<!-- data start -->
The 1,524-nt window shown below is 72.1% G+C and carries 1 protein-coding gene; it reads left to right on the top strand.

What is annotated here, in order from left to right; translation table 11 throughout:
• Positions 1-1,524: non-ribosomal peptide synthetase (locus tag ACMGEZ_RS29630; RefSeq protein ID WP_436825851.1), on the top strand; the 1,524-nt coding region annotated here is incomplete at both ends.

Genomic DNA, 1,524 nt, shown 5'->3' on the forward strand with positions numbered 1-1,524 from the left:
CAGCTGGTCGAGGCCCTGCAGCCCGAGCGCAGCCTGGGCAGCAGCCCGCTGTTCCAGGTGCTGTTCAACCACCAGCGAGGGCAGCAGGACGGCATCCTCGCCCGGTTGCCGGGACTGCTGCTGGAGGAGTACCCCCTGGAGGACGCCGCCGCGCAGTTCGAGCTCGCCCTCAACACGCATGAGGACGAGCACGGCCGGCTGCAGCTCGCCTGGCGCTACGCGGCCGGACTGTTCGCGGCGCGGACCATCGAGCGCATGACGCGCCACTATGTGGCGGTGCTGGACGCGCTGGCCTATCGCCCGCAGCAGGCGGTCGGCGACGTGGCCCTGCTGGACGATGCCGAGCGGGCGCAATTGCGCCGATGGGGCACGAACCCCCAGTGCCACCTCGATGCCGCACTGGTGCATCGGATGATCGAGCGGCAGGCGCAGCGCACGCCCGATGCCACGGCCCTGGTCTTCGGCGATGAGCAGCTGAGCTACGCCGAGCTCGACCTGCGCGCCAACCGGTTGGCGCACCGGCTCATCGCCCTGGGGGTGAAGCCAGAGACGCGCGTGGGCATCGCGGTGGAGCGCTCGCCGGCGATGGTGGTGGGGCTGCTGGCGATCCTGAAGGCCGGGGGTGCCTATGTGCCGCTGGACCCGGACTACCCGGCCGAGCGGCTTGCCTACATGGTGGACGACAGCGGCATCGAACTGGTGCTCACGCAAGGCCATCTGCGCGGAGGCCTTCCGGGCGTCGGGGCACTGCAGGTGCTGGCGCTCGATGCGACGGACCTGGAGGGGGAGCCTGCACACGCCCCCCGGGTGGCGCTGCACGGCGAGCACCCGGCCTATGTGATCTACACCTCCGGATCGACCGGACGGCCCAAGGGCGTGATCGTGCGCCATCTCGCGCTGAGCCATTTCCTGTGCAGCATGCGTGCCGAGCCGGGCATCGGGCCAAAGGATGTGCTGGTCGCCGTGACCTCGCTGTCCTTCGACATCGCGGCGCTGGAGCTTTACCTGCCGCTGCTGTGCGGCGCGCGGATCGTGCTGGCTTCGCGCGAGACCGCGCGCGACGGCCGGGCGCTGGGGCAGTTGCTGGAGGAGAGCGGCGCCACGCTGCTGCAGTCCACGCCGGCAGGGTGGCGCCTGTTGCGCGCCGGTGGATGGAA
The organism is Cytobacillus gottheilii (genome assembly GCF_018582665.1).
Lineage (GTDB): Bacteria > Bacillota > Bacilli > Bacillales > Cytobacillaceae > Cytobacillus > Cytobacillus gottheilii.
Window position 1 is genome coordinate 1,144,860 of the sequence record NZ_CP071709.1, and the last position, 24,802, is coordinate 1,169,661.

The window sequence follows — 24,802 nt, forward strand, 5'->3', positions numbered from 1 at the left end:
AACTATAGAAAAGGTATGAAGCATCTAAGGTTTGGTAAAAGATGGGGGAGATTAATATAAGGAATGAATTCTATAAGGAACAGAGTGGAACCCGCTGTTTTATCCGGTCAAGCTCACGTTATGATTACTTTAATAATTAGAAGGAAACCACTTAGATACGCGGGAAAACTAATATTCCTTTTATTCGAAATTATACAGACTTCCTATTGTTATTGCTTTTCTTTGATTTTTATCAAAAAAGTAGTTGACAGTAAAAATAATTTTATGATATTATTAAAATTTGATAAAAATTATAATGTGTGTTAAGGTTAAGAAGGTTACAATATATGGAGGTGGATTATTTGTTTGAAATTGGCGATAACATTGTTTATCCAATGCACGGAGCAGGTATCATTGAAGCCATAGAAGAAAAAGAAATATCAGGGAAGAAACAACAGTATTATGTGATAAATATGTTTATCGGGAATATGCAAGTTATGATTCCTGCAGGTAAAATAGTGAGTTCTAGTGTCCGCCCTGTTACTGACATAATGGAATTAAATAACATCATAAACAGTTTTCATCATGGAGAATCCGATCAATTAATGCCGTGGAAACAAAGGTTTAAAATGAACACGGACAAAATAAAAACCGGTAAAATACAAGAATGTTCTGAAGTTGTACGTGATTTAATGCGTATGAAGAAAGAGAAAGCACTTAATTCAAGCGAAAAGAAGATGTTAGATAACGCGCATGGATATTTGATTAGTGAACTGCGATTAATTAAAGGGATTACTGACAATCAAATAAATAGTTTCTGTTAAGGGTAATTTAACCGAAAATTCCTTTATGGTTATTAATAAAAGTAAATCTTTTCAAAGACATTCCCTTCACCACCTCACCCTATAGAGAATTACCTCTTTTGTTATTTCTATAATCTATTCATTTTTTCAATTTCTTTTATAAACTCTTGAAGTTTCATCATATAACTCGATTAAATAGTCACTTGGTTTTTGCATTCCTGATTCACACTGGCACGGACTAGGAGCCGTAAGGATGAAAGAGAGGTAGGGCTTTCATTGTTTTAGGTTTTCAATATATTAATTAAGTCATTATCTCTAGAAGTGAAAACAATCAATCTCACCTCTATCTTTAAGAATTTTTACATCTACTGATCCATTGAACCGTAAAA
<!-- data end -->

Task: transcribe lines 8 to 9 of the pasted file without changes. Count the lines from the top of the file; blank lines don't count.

Window position 1 is genome coordinate 1,144,860 of the sequence record NZ_CP071709.1, and the last position, 24,802, is coordinate 1,169,661.

The window sequence follows — 24,802 nt, forward strand, 5'->3', positions numbered from 1 at the left end: